The story goes that Chiyono was incredibly beautiful. And for this reason, as much as she tried, she was refused entry into zen monasteries. The masters claimed that she would drive the monks mad. One day she burned her face to the point where she was not recognisable as man or woman; and she was permitted to study in the monastery.
Despite this amazing and perhaps courageous act, enlightenment didn’t come quickly to Chiyono. However, she was a deteremined student. At last, one moonlit night, she ﬁlled her old water bucket from a well (a well that centuries later would still bear her name). As she walked away, she saw the full moon reﬂected on the surface of the water. As she continued along the path, the circular bamboo strip gave way that had held together the staves of her bucket. Instantly, the bottom broke through, the moon’s reﬂection vanished, the bucket disintegrated, and all its water drained into the soil beneath. At this moment, Chiyono experienced a sudden, penetrating ﬂash of insight-wisdom.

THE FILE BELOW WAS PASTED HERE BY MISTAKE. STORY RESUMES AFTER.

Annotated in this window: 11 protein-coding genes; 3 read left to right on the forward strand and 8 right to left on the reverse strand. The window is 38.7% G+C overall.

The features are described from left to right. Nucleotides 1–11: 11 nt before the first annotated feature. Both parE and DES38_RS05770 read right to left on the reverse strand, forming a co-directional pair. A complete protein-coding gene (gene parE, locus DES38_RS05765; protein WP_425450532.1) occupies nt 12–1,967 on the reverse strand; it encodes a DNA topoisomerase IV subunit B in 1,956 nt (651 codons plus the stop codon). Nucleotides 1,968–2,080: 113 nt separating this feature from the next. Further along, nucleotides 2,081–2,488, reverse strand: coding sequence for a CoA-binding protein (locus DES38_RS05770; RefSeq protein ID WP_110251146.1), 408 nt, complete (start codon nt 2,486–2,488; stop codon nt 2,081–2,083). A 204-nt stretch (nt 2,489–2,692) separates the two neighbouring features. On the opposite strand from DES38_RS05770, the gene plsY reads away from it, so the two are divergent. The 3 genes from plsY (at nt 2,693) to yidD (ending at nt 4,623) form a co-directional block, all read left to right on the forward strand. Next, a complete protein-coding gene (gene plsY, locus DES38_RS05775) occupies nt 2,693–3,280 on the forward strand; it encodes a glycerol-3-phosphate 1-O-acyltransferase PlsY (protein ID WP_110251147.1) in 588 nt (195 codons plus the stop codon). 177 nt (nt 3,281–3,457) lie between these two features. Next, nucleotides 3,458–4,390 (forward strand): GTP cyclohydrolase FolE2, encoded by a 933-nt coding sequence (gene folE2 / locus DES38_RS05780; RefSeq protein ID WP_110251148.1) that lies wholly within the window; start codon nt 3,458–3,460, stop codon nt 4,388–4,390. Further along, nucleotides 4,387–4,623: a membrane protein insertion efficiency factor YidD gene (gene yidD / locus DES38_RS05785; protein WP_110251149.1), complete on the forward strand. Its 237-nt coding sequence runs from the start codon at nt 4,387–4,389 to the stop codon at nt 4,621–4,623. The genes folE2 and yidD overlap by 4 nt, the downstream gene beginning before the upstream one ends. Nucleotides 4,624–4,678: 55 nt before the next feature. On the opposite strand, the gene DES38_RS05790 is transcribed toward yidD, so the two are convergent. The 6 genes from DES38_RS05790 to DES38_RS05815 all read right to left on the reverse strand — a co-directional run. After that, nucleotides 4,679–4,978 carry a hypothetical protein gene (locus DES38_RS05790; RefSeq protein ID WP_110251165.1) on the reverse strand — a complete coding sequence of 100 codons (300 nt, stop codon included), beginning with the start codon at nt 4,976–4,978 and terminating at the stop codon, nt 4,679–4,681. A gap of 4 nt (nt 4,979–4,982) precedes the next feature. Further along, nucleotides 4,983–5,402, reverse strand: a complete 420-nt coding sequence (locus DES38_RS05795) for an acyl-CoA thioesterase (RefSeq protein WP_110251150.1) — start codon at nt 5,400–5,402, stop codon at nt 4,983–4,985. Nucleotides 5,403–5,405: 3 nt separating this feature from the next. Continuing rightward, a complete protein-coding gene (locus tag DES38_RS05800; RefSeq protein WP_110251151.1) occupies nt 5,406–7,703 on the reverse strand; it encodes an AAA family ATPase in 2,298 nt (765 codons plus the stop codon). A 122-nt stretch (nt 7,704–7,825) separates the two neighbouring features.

She later explained it this way: ‘‘I had hoped the weak bamboo binding would hold the water bucket together. But suddenly the bottom fell out of the bucket: no more water. No more moon in the water. Emptiness in my hand!’’